Mr. President, for the first time in more than a decade, the Republican Party controls the house, the Senate and the White House, and this week they are starting to roll out their legislative agenda.
So now that they have complete control of the agenda, what do the Republicans have in store? Something to bump up wages for working families or something to create more jobs, something to tackle the student debt crisis, maybe something to deal with all the jobs that get shipped overseas?
Nope. One of the Republican Party’s first orders of business is a giveaway to ExxonMobil that will help corrupt and repressive foreign regimes and help it to funnel money to terrorists around the world.
Here's the problem. Big corporations like Exxon and other oil and gas mining companies often pay millions of dollars to foreign governments to access natural resources located in these countries, and many of these foreign regimes are corrupt. And Exxon’s massive payouts regularly end up in the pockets of government officials rather than in the hands of the people. These corrupt officials get filthy rich while their citizens face punishing poverty and dangerous working conditions. Where still some of these undisclosed payments can end up financing terrorists.
Just over six years ago, Congress passed a bipartisan provision to help tackle this problem, with strong support of Senator Dick Lugar, the leading Republican on the Senate Foreign Relations Committee, Congress required oil, gas and mining companies to disclose payments that they make to extract natural resources. Republicans and Democrats agree that shining a light on these payments would help combat corruption and terrorism around the globe and would help citizens in some of the very poorest nations in the world hold their own governments accountable.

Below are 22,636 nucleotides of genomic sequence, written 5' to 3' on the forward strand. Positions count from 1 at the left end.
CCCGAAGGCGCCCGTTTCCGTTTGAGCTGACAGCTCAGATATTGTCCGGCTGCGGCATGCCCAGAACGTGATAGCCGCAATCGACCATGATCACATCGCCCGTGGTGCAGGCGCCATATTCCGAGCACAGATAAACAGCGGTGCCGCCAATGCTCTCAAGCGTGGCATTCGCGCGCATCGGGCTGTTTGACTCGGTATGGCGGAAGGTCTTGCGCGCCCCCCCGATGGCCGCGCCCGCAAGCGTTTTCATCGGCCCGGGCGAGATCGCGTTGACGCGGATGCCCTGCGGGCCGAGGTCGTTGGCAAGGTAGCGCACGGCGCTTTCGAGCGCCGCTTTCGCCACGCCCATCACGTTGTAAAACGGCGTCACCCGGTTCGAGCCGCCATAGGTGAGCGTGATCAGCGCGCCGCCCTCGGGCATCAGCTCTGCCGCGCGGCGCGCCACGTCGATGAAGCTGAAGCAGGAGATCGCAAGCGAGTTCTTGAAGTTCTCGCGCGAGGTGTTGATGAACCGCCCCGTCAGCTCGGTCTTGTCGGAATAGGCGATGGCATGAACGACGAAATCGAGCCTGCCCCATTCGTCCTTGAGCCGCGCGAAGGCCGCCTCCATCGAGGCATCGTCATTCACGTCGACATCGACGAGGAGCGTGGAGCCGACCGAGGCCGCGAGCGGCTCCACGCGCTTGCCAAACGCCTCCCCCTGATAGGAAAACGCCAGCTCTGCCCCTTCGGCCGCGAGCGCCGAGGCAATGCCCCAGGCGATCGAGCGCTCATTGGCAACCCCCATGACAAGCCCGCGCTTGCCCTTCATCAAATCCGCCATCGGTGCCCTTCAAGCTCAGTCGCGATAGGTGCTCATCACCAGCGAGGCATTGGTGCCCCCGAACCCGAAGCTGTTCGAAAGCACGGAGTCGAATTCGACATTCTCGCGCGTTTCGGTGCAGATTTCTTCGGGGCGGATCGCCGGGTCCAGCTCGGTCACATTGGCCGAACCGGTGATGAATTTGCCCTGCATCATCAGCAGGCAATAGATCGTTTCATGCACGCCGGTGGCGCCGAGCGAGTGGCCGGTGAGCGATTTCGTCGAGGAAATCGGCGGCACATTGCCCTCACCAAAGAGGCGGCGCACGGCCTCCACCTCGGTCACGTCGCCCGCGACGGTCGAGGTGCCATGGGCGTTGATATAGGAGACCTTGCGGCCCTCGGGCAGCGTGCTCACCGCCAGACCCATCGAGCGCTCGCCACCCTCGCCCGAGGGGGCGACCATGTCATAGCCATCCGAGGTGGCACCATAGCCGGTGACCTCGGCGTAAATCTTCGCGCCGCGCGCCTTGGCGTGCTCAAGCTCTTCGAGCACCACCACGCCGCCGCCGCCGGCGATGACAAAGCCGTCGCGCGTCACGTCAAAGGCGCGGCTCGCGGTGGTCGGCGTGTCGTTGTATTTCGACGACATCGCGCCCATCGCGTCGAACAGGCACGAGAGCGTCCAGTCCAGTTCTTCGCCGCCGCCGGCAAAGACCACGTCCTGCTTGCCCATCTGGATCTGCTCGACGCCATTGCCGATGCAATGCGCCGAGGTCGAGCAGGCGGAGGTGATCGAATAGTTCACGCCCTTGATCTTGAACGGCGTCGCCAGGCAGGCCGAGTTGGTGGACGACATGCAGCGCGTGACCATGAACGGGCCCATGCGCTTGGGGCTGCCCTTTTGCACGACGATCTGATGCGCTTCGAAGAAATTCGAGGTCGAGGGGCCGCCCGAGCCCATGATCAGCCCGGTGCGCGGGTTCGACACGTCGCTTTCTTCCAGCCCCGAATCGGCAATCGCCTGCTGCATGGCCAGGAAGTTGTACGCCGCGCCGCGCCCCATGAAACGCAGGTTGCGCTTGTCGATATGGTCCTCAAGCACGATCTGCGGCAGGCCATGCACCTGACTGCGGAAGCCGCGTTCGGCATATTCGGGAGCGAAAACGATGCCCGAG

Disclosing these foreign payments also helps investors right here in the United States so that they can make more informed investment decisions. Some investors may want to stay away from companies that could face expensive lawsuits for violating the Foreign Corrupt Practices Act or other anticorruption laws. Other investors quite frankly may just prefer not to invest in companies that could be helping prop up corrupt foreign governments or indirectly financing terrorism.
So Congress directed the Securities and Exchange Commission to write up the rule, and the S.E.C. spent years soliciting input from investors from human rights advocates, from anticorruption experts and from oil, gas and mining companies. The agency ultimately issued a ruling last year, and it worked.
The rule gained the support of faith groups, of human rights groups, of development organizations, of anticorruption advocates all around the world. The rule also earned the support of investors who collectively controlled more than $10 trillion in assets. And we should really be proud. It set an international standard with the European Union, Canada, and other countries adopting similar standards for companies in their own countries.
But it didn't go down well with everyone. A handful of powerful oil and gas companies have been after this requirement from the start, and Exxon has been leading the pack on this. In fact, Rex Tillerson, the C.E.Os. of Exxon at the time, personally lobbied against the requirement back in 2010.
His reason -- what was his objection? The foreign payments rule would undermine Exxon’s ability to do business in Russia. Listen to that again. If Exxon has to tell the world about the millions of dollars it hands over to the Russian government, Exxon wouldn't be able to do as much business in Russia.
So now the Republican Congress wants to rush out to help poor Exxon so they can keep the secret money flowing to these Russian officials. This Exxon giveaway shows just how bankrupt the Republican agenda is. They don't have any ideas for helping working families. It's just one corporate giveaway after another, making their big business donors happy and keeping the campaign contributions flowing for the next election.
But the economic lives of our working families, our moral leadership in the world, the safety of our financial system and the water we drink and the air we breathe, all of those are just afterthoughts to the corporate wish list.
If you are a corrupt foreign dictator, Republicans rolling back the rules is great for you. If you were an oil company executive, Republicans rolling back the rules is great for you. But if you are anyone else, you should be outraged that the Republican Congress is so willing to throw you under the bus to please these groups.
I urge all of my colleagues to vote against this resolution.
Thank you, Mr. President. I yield.